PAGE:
The inner mitochondrial membrane ATPase family AAA domain-containing protein 3 (ATAD3) has several cellular roles, as shown in numerous organisms. In their Research Article (Peralta et al., 2018), Carlos Moraes and colleagues use a mouse strain with a conditional knockout that is specific to skeletal muscles to address the in vivo role of ATAD3. They find that loss of ATAD3 in muscles leads to progressive myopathy after 2-3 months in these mice. Furthermore, the cristae structure of mitochondria is disrupted and the surface area of cristae decreased. In absence of ATAD3, protein levels of the cristae biogenesis complex mitochondrial contact site and cristae organising system (MICOS) are reduced. The authors show that this, in turn, leads to changes in cholesterol metabolism, depletion of mitochondrial DNA (mtDNA) and impaired mtDNA replication. Interestingly, ATAD3 is not crucial for mitochondrial translation, since the observed decrease of levels in oxidative phosphorylation (OXPHOS) complex members occurs after the defect in cristae appearance. This work establishes the in vivo function of ATAD3 as mediating the ultrastructure of mitochondria and the control of key regulators of cristae morphology, such as MICOS, and, subsequently, the mtDNA replication process and metabolism.
Mitochondrial Myopathies – Carlos T. Moraes, PhD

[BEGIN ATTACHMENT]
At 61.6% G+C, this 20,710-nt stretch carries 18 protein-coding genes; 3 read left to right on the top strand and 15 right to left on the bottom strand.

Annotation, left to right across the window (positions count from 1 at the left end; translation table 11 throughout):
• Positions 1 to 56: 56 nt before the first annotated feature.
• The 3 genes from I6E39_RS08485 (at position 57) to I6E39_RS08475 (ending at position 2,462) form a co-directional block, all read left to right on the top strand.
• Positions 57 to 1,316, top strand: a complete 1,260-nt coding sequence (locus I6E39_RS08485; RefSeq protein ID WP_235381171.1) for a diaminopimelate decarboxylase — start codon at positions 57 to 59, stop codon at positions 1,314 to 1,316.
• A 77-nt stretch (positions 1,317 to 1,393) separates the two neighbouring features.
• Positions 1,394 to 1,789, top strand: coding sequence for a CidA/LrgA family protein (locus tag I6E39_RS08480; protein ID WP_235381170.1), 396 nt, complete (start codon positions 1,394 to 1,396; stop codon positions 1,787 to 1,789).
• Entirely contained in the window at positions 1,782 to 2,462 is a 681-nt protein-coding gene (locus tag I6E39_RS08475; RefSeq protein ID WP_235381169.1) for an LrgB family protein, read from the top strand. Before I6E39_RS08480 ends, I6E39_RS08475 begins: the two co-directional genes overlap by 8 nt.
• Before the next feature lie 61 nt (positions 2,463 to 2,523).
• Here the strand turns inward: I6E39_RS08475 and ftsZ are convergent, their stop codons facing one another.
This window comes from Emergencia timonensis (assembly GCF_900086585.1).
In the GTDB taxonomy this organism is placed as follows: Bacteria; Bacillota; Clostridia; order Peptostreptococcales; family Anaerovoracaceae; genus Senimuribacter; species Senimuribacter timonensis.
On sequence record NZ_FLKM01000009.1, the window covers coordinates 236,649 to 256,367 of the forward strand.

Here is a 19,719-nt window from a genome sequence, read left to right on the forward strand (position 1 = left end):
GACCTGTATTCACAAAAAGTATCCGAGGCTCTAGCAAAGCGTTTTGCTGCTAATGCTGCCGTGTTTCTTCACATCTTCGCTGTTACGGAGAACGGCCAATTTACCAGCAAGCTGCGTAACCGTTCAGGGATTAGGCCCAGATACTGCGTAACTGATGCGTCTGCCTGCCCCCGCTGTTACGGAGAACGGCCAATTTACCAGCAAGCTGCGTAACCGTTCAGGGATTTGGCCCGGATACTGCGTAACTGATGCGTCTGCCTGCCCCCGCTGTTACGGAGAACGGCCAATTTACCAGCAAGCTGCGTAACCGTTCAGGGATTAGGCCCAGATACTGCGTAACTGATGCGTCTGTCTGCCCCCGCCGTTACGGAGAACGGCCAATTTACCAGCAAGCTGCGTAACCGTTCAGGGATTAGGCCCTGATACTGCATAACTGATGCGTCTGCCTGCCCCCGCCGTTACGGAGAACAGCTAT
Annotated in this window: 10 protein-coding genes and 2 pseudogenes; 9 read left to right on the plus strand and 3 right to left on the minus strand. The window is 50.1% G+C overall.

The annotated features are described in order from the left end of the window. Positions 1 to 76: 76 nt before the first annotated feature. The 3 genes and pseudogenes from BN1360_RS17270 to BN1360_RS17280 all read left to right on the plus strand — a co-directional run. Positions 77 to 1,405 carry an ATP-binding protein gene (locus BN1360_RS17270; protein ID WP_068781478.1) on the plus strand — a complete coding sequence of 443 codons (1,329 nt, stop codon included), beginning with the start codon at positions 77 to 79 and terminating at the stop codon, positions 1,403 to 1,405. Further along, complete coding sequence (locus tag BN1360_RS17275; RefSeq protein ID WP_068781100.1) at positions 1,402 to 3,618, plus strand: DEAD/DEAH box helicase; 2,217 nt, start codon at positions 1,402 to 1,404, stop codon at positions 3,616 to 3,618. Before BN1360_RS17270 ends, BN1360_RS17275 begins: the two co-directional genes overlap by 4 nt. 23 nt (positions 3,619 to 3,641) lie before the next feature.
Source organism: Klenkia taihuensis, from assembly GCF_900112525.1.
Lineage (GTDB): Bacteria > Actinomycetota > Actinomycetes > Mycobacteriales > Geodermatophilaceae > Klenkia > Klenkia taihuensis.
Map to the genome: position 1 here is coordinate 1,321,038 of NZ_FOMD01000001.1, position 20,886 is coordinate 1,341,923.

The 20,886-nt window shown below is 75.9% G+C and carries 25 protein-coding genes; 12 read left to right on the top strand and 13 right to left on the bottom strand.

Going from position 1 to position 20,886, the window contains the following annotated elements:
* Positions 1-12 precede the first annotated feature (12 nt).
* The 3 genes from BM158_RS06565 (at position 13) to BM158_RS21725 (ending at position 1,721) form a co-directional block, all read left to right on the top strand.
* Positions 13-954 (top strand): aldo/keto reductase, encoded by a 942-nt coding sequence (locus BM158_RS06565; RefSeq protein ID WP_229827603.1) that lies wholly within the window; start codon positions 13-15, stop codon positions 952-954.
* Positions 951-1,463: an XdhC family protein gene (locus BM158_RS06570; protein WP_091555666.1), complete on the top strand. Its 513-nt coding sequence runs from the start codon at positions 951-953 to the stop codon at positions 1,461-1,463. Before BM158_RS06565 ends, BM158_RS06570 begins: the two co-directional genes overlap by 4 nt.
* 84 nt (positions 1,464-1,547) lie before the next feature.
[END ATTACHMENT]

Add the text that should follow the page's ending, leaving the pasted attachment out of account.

“There are no treatments for mitochondrial diseases. The unique genetics of mitochondria offer some opportunities for genetic manipulation that could be curative. Our approach has the potential to be curative. The main limitation will be delivery systems for the DNA editing enzyme, which are being developed at a fast pace.”
Carlos T. Moraes, professor of Neurology at the University of Miami’s Miller School of Medicine in Florida, was awarded an MDA Research Grant totaling $300,000 over 3 years to study monomeric gene-editing enzymes to treat mitochondrial myopathies.
Mitochondrial diseases caused by mutations in the mitochondrial DNA (mtDNA) are most often heteroplasmic, meaning that the normal mtDNA coexists with the mutant mtDNA. Disease is manifested when the cells/tissue have a very high percentage of mutant mtDNA. There are no treatments for mitochondrial diseases, but the unique genetics of mitochondria offer some opportunities for genetic manipulation that could be curative.
With previous MDA funding, Dr. Moraes and colleagues have developed approaches to reduce the percentage of mutant mtDNA using DNA-editing enzymes, but the feasibility of this approach is limited because these enzymes are difficult to deliver to affected tissues. Therefore, he has developed an innovative approach to improve the delivery of gene-editing components to mitochondria, and in this project will test the success in different animal models, improving the chances of bringing this approach to the clinics.
Carlos T. Moraes, Ph.D., professor of neurology and cell biology at the University of Miami Miller School of Medicine, was honored with the presentation of the Esther Lichtenstein Chair in Neurology. In his 20 years at the Miller School, Moraes has made significant advancements in understanding the cellular mechanisms behind degenerative neurological conditions, such as Parkinson’s and Alzheimer’s disease. Read more here.
Carlos T. Moraes, Ph.D., receives the Esther Lichtenstein Chair in Neurology, with, from left, Pascal J. Goldschmidt, M.D., Walter G. Bradley, D.M., F.R.C.P., Carlos T. Moraes, Ph.D. and Ralph L. Sacco. M.D., M.S.